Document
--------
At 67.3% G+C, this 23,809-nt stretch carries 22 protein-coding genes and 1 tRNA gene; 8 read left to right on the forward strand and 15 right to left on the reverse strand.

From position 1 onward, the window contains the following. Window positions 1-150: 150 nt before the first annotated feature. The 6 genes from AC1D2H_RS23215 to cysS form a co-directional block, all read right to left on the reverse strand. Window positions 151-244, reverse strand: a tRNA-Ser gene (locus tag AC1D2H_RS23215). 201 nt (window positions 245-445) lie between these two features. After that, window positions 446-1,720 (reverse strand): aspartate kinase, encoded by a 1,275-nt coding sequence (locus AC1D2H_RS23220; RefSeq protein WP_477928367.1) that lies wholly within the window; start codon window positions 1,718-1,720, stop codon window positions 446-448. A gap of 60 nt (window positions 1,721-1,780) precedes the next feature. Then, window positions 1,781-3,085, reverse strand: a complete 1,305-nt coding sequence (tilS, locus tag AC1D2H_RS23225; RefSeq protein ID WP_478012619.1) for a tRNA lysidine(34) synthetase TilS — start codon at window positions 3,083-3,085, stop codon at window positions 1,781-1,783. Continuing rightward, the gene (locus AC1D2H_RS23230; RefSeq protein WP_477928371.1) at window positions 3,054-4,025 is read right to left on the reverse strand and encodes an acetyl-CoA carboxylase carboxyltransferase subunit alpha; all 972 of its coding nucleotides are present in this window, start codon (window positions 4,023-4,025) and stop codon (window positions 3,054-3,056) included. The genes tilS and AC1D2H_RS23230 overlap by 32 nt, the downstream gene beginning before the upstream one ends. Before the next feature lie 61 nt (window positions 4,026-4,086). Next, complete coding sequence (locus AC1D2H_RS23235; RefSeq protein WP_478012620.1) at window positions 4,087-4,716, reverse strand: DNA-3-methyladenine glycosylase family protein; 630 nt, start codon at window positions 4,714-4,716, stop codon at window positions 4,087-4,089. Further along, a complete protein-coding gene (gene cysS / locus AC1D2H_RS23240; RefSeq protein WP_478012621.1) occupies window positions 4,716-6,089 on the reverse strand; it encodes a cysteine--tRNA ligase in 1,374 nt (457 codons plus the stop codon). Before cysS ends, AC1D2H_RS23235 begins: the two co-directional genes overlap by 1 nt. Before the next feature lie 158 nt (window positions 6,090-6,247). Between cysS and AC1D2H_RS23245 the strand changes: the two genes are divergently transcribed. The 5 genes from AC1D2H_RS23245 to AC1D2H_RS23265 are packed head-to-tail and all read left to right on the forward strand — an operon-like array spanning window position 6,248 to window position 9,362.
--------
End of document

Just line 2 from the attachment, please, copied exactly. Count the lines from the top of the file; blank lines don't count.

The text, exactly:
From position 1 onward, the window contains the following. Window positions 1-150: 150 nt before the first annotated feature. The 6 genes from AC1D2H_RS23215 to cysS form a co-directional block, all read right to left on the reverse strand. Window positions 151-244, reverse strand: a tRNA-Ser gene (locus tag AC1D2H_RS23215). 201 nt (window positions 245-445) lie between these two features. After that, window positions 446-1,720 (reverse strand): aspartate kinase, encoded by a 1,275-nt coding sequence (locus AC1D2H_RS23220; RefSeq protein WP_477928367.1) that lies wholly within the window; start codon window positions 1,718-1,720, stop codon window positions 446-448. A gap of 60 nt (window positions 1,721-1,780) precedes the next feature. Then, window positions 1,781-3,085, reverse strand: a complete 1,305-nt coding sequence (tilS, locus tag AC1D2H_RS23225; RefSeq protein ID WP_478012619.1) for a tRNA lysidine(34) synthetase TilS — start codon at window positions 3,083-3,085, stop codon at window positions 1,781-1,783. Continuing rightward, the gene (locus AC1D2H_RS23230; RefSeq protein WP_477928371.1) at window positions 3,054-4,025 is read right to left on the reverse strand and encodes an acetyl-CoA carboxylase carboxyltransferase subunit alpha; all 972 of its coding nucleotides are present in this window, start codon (window positions 4,023-4,025) and stop codon (window positions 3,054-3,056) included. The genes tilS and AC1D2H_RS23230 overlap by 32 nt, the downstream gene beginning before the upstream one ends. Before the next feature lie 61 nt (window positions 4,026-4,086). Next, complete coding sequence (locus AC1D2H_RS23235; RefSeq protein WP_478012620.1) at window positions 4,087-4,716, reverse strand: DNA-3-methyladenine glycosylase family protein; 630 nt, start codon at window positions 4,714-4,716, stop codon at window positions 4,087-4,089. Further along, a complete protein-coding gene (gene cysS / locus AC1D2H_RS23240; RefSeq protein WP_478012621.1) occupies window positions 4,716-6,089 on the reverse strand; it encodes a cysteine--tRNA ligase in 1,374 nt (457 codons plus the stop codon). Before cysS ends, AC1D2H_RS23235 begins: the two co-directional genes overlap by 1 nt. Before the next feature lie 158 nt (window positions 6,090-6,247). Between cysS and AC1D2H_RS23245 the strand changes: the two genes are divergently transcribed. The 5 genes from AC1D2H_RS23245 to AC1D2H_RS23265 are packed head-to-tail and all read left to right on the forward strand — an operon-like array spanning window position 6,248 to window position 9,362.